Jeremy Lee
Jeremy Lee
A view from Jeremy Lee

Jeremy Lee: Adland's fat cats are overfed but deserve to get some cream

Surely it can only have been the most loyal WPP lickspittles who failed to suppress a snigger when the national press turned its attack dogs on to Sir Martin Sorrell and his rather ill-advised comments last week that his £1 million basic salary was "very low".

But identifying him as a prime example of corporate fat-cattery was not entirely fair. Whatever you think of Sorrell and the not entirely benign but amusingly incongruous large shadow he casts over the UK media scene, he has built a successful and growing business that delivers returns to shareholders.

Equally, given the levels of corporate remuneration elsewhere at the upper echelons in the media industry, the figure, in truth, isn't that eye-watering. For example, the Daily Mail, whose editor-in-chief, Paul Dacre, fingered Sorrell for apparently "moaning" about his salary, failed to mention that he himself received £2.8 million in remuneration last year.

Nonetheless, given that the advertising industry as a whole is entering a particularly challenging year, where the spectre of redundancies appears all too real for both media owners and agencies, the issue of executive remuneration is particularly sensitive and Sorrell's total £4.2 million package is in danger of looking out of touch with the times.

And so to Stevie Spring, who has left Future Publishing to spend more time with Pudsey Bear (see Lifeline). In fact, Future described her departure in rather less pleasant terms - ones that are usually more familiar to the poor office galley slaves rather than the key-holders to the executive washroom.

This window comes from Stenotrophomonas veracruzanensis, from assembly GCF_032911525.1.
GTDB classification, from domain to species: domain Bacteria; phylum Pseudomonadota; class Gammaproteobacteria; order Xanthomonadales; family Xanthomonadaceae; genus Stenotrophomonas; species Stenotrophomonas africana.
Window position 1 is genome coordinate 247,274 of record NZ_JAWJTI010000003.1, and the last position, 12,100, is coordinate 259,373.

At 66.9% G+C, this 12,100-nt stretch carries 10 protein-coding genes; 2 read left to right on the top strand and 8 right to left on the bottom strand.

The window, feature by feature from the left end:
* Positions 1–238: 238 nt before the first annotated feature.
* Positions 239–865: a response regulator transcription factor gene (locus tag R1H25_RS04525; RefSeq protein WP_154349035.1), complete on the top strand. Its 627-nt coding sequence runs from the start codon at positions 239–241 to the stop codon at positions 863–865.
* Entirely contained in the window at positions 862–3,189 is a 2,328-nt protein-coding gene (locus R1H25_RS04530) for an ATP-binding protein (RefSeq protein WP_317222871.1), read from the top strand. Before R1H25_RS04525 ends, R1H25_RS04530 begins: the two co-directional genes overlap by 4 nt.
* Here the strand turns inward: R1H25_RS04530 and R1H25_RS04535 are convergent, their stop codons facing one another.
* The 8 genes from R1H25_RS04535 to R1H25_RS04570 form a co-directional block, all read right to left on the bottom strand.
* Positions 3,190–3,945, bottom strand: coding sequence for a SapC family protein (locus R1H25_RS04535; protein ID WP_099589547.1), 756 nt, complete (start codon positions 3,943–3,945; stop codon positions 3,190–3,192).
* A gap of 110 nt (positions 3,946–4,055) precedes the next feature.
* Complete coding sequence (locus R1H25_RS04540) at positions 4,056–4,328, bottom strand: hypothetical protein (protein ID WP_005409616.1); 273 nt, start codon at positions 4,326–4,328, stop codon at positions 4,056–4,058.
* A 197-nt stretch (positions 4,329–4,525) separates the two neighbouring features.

In a statement announcing that she had been replaced as chief executive by Mark Wood, who she originally employed and once described as "a marvellous man who makes my life much more pleasant", the restructure was billed as "eliminating an entire tier of corporate overhead".

Whatever you think of her occasionally OTT style, Spring has had an illustrious career in advertising and media, and she - much like the 10 per cent of Future's staff who got the chop earlier this year - deserves rather better than this.

While some of those at St Paul's tent city will no doubt cheer that the recession has finally claimed a corporate scalp that all too often manage to deflect the axe, Spring should also not be seen as the scapegoat for the company's ill- advised foreign adventures. Again, timing worked against her and Future's performance looked all the more stark given Bauer Comsumer Media's strong financial results that saw a £230 million dividend paid to the Bauer family.

Quite whether Spring still feels the same about Wood as previously is up for question, but there can be little doubt that - chairmanship of Children in Need notwithstanding - her irrepressible energy and addiction to hard graft means she won't be away from the industry for long.